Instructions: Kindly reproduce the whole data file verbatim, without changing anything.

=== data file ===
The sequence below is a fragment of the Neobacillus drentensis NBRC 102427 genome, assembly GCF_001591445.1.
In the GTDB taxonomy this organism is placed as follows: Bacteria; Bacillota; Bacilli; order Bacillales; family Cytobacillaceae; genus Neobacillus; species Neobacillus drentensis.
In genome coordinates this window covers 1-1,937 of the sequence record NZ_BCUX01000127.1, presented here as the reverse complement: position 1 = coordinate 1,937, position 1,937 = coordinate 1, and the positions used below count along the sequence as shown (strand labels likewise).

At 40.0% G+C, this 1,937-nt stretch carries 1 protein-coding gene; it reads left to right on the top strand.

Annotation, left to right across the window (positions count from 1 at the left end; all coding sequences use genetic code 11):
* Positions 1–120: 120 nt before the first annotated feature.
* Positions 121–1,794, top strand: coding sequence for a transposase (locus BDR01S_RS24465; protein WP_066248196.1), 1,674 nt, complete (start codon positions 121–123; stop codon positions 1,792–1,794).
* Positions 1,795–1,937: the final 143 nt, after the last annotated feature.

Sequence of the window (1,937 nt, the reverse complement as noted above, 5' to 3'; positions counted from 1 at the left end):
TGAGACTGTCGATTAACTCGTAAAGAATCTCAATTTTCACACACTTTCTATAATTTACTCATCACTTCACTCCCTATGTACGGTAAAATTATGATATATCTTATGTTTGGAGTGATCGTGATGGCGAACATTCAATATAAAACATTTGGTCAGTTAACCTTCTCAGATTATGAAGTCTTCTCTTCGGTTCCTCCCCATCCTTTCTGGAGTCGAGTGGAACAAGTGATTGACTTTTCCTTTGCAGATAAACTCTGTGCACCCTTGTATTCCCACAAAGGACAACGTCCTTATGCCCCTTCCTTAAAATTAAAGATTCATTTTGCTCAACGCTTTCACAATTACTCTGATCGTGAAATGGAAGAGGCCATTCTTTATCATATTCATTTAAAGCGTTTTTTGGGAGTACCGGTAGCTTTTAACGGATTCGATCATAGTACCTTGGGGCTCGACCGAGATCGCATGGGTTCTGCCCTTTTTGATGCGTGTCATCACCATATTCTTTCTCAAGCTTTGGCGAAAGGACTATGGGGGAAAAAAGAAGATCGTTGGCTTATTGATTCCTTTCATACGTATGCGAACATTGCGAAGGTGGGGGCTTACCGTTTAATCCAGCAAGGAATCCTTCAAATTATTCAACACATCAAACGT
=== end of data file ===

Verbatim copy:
The sequence below is a fragment of the Neobacillus drentensis NBRC 102427 genome, assembly GCF_001591445.1.
In the GTDB taxonomy this organism is placed as follows: Bacteria; Bacillota; Bacilli; order Bacillales; family Cytobacillaceae; genus Neobacillus; species Neobacillus drentensis.
In genome coordinates this window covers 1-1,937 of the sequence record NZ_BCUX01000127.1, presented here as the reverse complement: position 1 = coordinate 1,937, position 1,937 = coordinate 1, and the positions used below count along the sequence as shown (strand labels likewise).

At 40.0% G+C, this 1,937-nt stretch carries 1 protein-coding gene; it reads left to right on the top strand.

Annotation, left to right across the window (positions count from 1 at the left end; all coding sequences use genetic code 11):
* Positions 1–120: 120 nt before the first annotated feature.
* Positions 121–1,794, top strand: coding sequence for a transposase (locus BDR01S_RS24465; protein WP_066248196.1), 1,674 nt, complete (start codon positions 121–123; stop codon positions 1,792–1,794).
* Positions 1,795–1,937: the final 143 nt, after the last annotated feature.

Sequence of the window (1,937 nt, the reverse complement as noted above, 5' to 3'; positions counted from 1 at the left end):
TGAGACTGTCGATTAACTCGTAAAGAATCTCAATTTTCACACACTTTCTATAATTTACTCATCACTTCACTCCCTATGTACGGTAAAATTATGATATATCTTATGTTTGGAGTGATCGTGATGGCGAACATTCAATATAAAACATTTGGTCAGTTAACCTTCTCAGATTATGAAGTCTTCTCTTCGGTTCCTCCCCATCCTTTCTGGAGTCGAGTGGAACAAGTGATTGACTTTTCCTTTGCAGATAAACTCTGTGCACCCTTGTATTCCCACAAAGGACAACGTCCTTATGCCCCTTCCTTAAAATTAAAGATTCATTTTGCTCAACGCTTTCACAATTACTCTGATCGTGAAATGGAAGAGGCCATTCTTTATCATATTCATTTAAAGCGTTTTTTGGGAGTACCGGTAGCTTTTAACGGATTCGATCATAGTACCTTGGGGCTCGACCGAGATCGCATGGGTTCTGCCCTTTTTGATGCGTGTCATCACCATATTCTTTCTCAAGCTTTGGCGAAAGGACTATGGGGGAAAAAAGAAGATCGTTGGCTTATTGATTCCTTTCATACGTATGCGAACATTGCGAAGGTGGGGGCTTACCGTTTAATCCAGCAAGGAATCCTTCAAATTATTCAACACATCAAACGT